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Octopus: What lies beneath 

Steve Yockey's latest has a method to its madness

"Silence Equals Death" served as one of the battle cries of AIDS activism. Since treatment has advanced enough that HIV is no longer a death sentence, some of the urgency has left AIDS as a social concern in this country, and a different, more consensual kind of silence can surround it.

In Actor's Express' Octopus, playwright Steve Yockey doesn't mention AIDS by name (post-Angels in America, plays almost never do), but he attacks people's silence over the disease, along with other communication faults, with both anger and imagination. In its world-premiere production, Octopus moves from naturalism to something strange and surreal, taking a high-risk gamble with audience acceptance that pays off at nearly the last possible minute.

In plays such as Skin, Sleepy and Cartoon, the young playwright (and, in full disclosure, former Creative Loafing employee) has probed at the extremities of human behavior in stark terms. Directed by Dad's Garage Artistic Director Kate Warner, Octopus opens with a long sequence that counts as some of the funniest, most naturalistic writing the young playwright has ever done. Young lovers Kevin (frequent Yockey performer Joe Sykes) and Blake (Tony Larkin) await the impending visit of a pair of older gay men (John Benzinger and Mitchell Anderson) for some bedroom adventurism. Reluctant Blake lacks Kevin's enthusiasm, and the other couple's arrival proves exactly as awkward as you could imagine.

After the fact, the incident has far-reaching repercussions for Kevin and Blake, initially putting strains on their domestic bliss. The situation becomes much more mysterious following a message from a telegram-delivery boy (chirpy but sinister Brian E. Crawford) who bears eerie, inexplicable messages. Yockey uses imagery from horror films and aquatic-adventure genres as manifestations of anxieties over illness, intimacy and alienation. With its supernatural elements, Octopus suggests a bid to be a new generation's answer to Edward Albee's sea-monster play Seascape.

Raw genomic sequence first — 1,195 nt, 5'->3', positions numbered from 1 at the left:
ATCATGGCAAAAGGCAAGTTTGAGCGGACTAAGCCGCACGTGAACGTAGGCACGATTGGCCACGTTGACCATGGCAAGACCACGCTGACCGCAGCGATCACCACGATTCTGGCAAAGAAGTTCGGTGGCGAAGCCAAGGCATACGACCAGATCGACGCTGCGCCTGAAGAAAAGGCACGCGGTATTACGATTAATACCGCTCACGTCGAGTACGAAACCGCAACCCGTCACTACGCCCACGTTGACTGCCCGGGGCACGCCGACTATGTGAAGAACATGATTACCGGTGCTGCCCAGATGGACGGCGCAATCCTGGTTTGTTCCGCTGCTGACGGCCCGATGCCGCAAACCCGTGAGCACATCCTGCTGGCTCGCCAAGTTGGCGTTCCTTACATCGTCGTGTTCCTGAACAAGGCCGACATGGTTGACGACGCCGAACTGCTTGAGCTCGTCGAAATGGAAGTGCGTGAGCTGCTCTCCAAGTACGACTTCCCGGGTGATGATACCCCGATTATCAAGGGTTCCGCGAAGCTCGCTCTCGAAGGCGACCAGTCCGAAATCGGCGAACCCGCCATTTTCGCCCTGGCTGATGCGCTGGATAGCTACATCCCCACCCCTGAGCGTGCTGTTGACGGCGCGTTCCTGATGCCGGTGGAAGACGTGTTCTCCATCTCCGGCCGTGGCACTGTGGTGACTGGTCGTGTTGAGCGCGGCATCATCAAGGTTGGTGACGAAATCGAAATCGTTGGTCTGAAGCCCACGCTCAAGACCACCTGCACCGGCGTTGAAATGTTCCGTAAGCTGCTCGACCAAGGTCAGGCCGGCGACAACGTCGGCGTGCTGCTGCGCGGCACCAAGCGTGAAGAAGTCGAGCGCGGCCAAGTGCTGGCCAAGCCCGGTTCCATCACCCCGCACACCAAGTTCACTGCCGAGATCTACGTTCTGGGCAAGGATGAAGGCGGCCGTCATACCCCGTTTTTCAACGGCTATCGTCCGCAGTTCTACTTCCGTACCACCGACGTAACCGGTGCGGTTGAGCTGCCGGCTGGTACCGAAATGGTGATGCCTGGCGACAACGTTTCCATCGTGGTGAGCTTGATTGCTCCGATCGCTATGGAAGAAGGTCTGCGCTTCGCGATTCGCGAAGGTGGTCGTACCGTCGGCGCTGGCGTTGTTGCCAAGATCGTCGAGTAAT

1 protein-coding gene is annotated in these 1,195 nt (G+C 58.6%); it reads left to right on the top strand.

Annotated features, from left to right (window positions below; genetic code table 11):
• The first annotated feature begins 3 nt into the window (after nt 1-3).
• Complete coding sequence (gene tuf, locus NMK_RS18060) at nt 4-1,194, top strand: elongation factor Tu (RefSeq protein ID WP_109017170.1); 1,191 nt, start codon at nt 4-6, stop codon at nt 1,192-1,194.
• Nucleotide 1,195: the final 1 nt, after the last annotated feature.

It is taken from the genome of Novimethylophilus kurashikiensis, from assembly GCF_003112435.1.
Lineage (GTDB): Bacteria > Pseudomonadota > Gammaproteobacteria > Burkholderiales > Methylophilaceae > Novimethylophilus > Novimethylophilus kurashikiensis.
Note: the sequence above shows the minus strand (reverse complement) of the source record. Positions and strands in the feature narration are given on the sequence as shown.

Octopus' greatest strength nearly creates an irreconcilable problem. Larkin and Sykes play the tensions and conflicts in Kevin's and Blake's sharply observed relationship so beautifully that the play's realism nearly undermines its more enigmatic, fantastical content.

There's a method to Octopus' madness, though. The plot twist and emotional release of the play's final moments prevent the more dreamlike content from turning into just a labored metaphor. Octopus affirms Yockey's boldness in venturing into uncharted theatrical waters, even though some audiences may not be willing to accompany him into the deep end.

Octopus. Through Feb. 23. $22-$27. Wed.-Sat., 8 p.m.; Sun., 2 p.m. Actor's Express, 887 W. Marietta St. 404-607-SHOW. www.actors-express.com.

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